What the New Immigration Laws Mean To Foreign
Starting a company in the UK is easy even for foreigners. The economy is strong and thriving, and it needs a small business to continue to grow. If it is provided by a foreigner, then it’ll be more than welcome.
Moreover, business grants and funding are available to foreign entrepreneurs.
For the past years, the number of entrepreneur visas granted to foreigners increased almost six-fold. But 2013 showed a slight decline. This have something to do with the Genuine Entrepreneur Test that was introduced in January 2013. Apparently, it’s become strict and comes with additional requirements that applicants must provide.
According to Jill Turner of the law firm Pinsent Masons, “The entrepreneur test is posing problems for those unprepared for the comprehensive approach employed by the Home Office. Many law firms are currently spending considerable amount of time preparing applicants in advance of these tests. Those who do not seek legal advice “often find they are underprepared and see their applications rejected”.
So whatever convenience foreign entrepreneurs enjoyed in the past is no longer available for other non-EU nationalities who want to obtain entrepreneur visas in the UK. Under the new immigration laws they would have to:
Present A Business Plan
Basically, the law wants to ensure that any foreign business person would be able to really start a business in the UK once they are granted entry. One of the ways they can demonstrate a genuine intention is to submit a comprehensive business plan.
Provide evidence of access to at least £200000 in investments funds
An applicant can rely on their own finances to start a business. However, if he has only held the funds for less than 90 days before he applied for an entrepreneur visa, he must provide evidence of the fund’s third-party source.
Open a UK-regulated investment account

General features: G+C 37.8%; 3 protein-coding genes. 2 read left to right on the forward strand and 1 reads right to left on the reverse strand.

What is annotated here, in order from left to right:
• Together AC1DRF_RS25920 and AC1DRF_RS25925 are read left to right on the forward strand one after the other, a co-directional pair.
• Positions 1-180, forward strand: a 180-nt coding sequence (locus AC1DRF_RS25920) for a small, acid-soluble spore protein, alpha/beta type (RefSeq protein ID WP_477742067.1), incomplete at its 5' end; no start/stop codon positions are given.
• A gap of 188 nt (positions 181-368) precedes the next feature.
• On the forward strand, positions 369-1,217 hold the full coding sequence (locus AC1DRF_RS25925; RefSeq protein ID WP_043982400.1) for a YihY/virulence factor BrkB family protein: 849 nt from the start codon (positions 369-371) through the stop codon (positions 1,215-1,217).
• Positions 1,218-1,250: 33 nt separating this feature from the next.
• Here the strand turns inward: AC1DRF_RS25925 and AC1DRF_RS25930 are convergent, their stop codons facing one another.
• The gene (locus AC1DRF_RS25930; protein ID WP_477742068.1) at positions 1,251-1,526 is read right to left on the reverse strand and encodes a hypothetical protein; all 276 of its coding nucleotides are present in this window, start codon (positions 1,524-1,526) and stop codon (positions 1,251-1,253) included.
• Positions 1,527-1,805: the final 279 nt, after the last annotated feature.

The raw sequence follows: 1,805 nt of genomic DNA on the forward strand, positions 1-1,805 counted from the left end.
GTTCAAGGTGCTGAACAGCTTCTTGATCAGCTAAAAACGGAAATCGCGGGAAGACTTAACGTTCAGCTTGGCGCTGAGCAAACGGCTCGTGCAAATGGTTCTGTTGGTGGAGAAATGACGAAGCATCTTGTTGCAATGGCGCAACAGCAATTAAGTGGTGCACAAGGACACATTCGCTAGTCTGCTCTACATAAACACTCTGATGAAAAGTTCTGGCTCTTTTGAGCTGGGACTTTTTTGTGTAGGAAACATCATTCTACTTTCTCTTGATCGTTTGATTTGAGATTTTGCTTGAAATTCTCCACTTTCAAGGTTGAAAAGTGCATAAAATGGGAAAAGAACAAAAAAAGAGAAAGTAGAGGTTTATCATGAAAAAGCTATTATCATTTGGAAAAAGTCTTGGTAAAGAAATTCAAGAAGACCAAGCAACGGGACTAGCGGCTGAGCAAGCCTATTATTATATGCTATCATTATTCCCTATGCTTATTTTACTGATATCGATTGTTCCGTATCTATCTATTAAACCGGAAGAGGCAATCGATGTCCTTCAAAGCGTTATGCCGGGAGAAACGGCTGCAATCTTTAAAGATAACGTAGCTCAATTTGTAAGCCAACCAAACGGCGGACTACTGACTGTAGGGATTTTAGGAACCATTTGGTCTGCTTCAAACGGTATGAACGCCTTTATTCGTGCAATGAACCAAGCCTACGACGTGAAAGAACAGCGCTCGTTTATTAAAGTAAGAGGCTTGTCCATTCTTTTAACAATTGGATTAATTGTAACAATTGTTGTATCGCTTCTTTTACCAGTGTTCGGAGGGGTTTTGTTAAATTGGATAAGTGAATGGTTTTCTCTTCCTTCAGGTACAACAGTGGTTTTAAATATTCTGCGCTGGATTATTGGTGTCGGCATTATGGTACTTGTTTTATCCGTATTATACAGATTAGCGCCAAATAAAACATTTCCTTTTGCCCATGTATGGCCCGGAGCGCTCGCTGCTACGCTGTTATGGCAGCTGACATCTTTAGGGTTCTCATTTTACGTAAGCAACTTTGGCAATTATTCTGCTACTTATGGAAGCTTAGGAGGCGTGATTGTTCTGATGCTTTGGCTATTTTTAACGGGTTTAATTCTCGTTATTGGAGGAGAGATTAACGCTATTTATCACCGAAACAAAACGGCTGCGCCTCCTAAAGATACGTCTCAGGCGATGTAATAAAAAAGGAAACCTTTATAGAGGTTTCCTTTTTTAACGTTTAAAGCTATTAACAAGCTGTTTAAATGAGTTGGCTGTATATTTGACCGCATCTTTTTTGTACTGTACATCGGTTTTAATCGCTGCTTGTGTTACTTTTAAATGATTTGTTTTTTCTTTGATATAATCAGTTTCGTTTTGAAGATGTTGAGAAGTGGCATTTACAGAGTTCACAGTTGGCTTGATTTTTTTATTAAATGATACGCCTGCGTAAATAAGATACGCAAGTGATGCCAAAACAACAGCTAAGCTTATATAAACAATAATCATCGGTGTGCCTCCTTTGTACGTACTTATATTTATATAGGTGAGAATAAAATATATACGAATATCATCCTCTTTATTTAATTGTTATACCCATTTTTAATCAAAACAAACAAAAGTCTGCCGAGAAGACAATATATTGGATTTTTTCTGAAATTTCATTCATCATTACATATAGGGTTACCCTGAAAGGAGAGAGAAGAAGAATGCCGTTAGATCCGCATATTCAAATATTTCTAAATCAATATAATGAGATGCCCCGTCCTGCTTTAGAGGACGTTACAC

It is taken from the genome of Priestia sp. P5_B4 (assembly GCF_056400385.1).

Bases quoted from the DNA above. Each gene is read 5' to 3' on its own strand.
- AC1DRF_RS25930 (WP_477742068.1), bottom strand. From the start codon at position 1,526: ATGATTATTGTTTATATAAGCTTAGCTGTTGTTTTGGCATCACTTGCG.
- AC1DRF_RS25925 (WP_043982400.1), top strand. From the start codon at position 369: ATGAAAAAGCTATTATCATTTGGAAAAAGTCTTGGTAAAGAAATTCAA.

Tier 1 investors need to open an investment account before they can apply for a visa. This move is done to ensure that UK banks can perform due diligence checks before they are cleared for entry in the UK.
On top of these, they need to attend interviews and undergo English language tests.
Other changes to the UK’s immigration rules that will affect foreign entrepreneurs are:
Higher salary to be paid
By 6 April 2015, employees with Tier 2 work visa must be paid a higher minimum salary level which will have an impact on a business’ overhead.
For each year of visa validity, health surcharge is expected to be at £200. This is applicable for non-EEA nationals with Tier 1, Tier 2, Tier 4 and Tier 5 visa with a duration of more than 6 months.
Since the new immigration rules will have an impact on a foreign entrepreneurs chances of setting up a business in the UK, it is best for non-UK nationalities to plan and prepare prior to their visa application.
- They must be ready with a business plan, as this has now become mandatory.
- They must be able to present valid proof of where their funds come from, with consideration to the rules presented above.
- They must meet the criteria of a “genuine” business person all throughout their stay in the UK.
To ensure that problems are avoided, it is best for applicants to contact their immigration professionals and banks for more information on the requirements, especially the required evidence.